Silverton Alpine 50K, Silverton, CO  3.3
Start Elevation: 9318'        Elevation Gain:  4400'      Highest Point:  12,930'
August 25, 2012 - After two weeks of climbing and traveling, this event would
be a fitting conclusion a great vacation.  Jeff Alexander and I rose from our
campsite dark early to drive to the start.  The early temperature was 36
degrees so I opted to dress heavy to stay warm, knowing that temps are
even chillier with a gain of elevation and morning breezes.  As the event
unfolded my decision proved a good one as temps probably dropped into the
twenties in the breezy morning shadows.

A small field of about 50 entrants for the marathon and 50K proved friendly,
with people from all over the country converging on the old mining town of
Silverton to discover its ultra racing appeal.  The 50K was started by RD
Jamil Coury and his brother Nick at 0700 with the marathon to follow an
hour later.  We headed out from Memorial Park up the road to Niagara
Gulch for a quick out and back before turning to the alpine loop that would
take us the rest of the way.  I picked up a couple of guys on the initial 4.9
miles and returned to the start in about 44 minutes for an initial pace of
better than 6 mph on mild hills to begin.

Silverton, CO                                            the Start
From mile 5 through mile 13 we followed gravel and dirt roads along the
Animas River in a mild climb to about 10,000 feet before the ascent of
the pass up California Gulch.  My body was attuned to the altitude so there
was no difficulty in maintaining a better than ten-minute pace.  My two
companions surged ahead of me out of sight as we ran up the valley, but
I pulled each of them back, one at 9 miles and one at 13 before beginning
the gradual climb that would take us up and over at 12,930'.

The nearly three-thousand-foot climb would take about eight miles to 
accomplish, taking us past the old mining ghost towns of Howardsville,
Eureka, and Animas Forks.  The first 13 miles took me slightly more than
two hours to accomplish; the next eight miles uphill would take about
the same amount of time, bringing me to the top of California Pass at mile
21 in exactly four hours.  For the first seven miles of the climb I continued
running for more than 90% of the way.  The final mile to the pass was
steep and nearly entirely walked - by me and everyone else.


Nick Coury was manning the aid station at the pass and took the photos
above right and below as I summited and began my descent on the other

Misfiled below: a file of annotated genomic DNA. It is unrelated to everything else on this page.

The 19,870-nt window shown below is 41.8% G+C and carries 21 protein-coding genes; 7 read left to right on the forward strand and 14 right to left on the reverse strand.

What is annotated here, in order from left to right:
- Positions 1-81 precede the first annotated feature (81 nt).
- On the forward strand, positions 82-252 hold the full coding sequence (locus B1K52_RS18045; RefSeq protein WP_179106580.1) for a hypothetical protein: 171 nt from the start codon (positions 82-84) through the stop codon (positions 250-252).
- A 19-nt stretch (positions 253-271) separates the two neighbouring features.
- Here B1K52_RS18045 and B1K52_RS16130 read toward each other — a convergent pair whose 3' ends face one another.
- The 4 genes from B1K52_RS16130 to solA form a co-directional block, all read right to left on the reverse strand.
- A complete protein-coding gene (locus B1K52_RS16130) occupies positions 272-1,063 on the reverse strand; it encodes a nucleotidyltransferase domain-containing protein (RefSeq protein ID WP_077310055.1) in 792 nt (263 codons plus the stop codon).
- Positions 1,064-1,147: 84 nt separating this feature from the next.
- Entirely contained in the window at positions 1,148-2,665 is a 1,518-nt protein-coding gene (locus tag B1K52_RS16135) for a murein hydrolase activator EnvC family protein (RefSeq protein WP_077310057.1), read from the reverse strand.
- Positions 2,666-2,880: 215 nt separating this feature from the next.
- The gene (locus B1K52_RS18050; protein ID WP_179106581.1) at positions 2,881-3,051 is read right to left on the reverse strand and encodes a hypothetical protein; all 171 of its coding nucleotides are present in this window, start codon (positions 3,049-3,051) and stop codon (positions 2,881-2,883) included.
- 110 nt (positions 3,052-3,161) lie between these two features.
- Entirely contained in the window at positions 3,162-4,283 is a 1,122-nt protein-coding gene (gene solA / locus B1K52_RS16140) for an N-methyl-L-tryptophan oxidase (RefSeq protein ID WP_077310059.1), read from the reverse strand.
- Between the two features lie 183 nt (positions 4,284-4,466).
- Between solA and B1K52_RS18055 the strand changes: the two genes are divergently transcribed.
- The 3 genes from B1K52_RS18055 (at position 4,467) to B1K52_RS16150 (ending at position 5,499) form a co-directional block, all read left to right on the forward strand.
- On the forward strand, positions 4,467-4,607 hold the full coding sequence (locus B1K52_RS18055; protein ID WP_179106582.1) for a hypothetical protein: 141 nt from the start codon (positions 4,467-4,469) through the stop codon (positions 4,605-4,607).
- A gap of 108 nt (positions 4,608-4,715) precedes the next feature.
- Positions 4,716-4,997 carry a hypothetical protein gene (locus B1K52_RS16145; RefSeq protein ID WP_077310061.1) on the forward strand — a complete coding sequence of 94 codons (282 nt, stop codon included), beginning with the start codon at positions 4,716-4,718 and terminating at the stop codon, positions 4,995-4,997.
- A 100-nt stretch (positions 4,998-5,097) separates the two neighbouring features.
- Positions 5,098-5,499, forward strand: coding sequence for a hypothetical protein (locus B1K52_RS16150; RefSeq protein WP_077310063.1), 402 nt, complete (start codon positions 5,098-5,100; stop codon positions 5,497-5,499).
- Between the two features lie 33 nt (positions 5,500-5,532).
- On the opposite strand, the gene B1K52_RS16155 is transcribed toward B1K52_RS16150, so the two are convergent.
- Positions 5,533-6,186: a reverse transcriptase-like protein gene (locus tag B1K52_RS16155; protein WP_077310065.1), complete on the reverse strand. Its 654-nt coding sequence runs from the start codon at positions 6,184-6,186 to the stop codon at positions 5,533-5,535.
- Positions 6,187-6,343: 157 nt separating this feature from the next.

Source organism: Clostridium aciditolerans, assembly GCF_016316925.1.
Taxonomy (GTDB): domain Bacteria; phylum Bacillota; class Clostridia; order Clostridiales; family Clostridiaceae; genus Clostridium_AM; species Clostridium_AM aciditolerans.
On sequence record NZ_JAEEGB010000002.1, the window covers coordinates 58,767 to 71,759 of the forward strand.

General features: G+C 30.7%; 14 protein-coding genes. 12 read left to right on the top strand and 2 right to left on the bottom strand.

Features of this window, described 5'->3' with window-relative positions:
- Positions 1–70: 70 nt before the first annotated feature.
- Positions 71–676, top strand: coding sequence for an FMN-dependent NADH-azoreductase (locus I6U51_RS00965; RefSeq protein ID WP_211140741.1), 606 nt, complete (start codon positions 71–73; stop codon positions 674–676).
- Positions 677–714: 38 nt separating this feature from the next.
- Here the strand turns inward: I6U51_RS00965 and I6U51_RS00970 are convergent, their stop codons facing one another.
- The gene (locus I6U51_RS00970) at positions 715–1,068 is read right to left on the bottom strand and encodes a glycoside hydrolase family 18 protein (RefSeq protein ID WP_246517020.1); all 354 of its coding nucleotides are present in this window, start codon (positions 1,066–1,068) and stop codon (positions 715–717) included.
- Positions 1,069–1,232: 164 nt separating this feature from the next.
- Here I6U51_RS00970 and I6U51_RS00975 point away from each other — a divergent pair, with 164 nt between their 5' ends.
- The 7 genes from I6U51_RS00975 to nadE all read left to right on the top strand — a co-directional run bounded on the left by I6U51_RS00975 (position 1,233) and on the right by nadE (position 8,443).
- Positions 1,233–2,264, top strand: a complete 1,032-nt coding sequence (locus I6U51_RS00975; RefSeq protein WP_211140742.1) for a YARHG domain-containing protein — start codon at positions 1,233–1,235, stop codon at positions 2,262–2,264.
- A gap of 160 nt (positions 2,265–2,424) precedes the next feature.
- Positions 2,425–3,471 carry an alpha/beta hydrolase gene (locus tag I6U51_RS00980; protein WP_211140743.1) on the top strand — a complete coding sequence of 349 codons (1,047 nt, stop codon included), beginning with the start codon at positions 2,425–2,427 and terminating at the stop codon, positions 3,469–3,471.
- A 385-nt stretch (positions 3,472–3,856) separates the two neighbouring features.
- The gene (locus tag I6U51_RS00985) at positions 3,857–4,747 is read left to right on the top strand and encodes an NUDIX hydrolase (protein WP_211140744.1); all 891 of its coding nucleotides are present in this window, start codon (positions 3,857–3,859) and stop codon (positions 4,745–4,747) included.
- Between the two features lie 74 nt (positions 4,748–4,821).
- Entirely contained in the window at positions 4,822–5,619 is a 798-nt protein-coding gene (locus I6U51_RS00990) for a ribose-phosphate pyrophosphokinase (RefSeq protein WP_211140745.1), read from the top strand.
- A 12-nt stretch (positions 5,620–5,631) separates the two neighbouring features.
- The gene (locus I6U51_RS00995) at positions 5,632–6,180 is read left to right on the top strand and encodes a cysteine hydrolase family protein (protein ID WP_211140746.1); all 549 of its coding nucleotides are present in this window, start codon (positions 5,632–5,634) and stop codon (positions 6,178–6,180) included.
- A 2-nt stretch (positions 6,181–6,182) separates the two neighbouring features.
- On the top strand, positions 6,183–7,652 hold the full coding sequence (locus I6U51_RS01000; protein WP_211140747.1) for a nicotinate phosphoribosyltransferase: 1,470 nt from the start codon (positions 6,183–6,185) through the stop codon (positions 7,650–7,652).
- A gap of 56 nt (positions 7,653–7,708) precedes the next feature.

side.  The descent was steep and required attention to strict control and
foot placement to avoid a tumble.  I thought I could blast most of the
rest of the way, but had to put on the brakes to sustain control and to deal
with a side stitch, of all things, that hit me after eating a cold piece of
watermelon at the pass aid station.

Starting the descent from California Pass past Lake Como
The descent was ten miles back to the start, almost all down hill, giving
back nearly four thousand feet.  For six of these miles I had to hold 
myself back to ease the sharp pain in my belly.  Since I didn't fall during
the entire event, perhaps the restraint was a good thing, but I knew I
had a lot of running left in my legs by the time I finished.  The last four
miles were not as severely steep so I extended my stride and tempo as
my side stitch gradually subsided, crossing the finish in 6:18:01 in 8th 
place for the 50K.  Results

In the entire race no one passed me who I did not ultimately roll past.
Five speedy marathoners who had started an hour later were all that
motored past me during the event.  It was a good race with a seriously
challenging climb and descent.  It is always beautiful to go high and 
really cool to see the remnants of a mining era gone by.  Running close to 
a 5 mph pace over such a challenging course gave me confidence that
I measured up to my ability this day and was ready for whatever the
next event would offer. 

Following the race I chatted awhile with Steve Pero of VHTRC and Sandy
Nypaver, female winner of the marathon and got to see the awesome
men's winner of the marathon, Dakota Jones.  Sherpa Jeff and I hit the 
road to begin our journey back to Pennsylvania.  My legs felt super after
not having to race hard and was able to make the trip without any undue

 Heading up the Animas Valley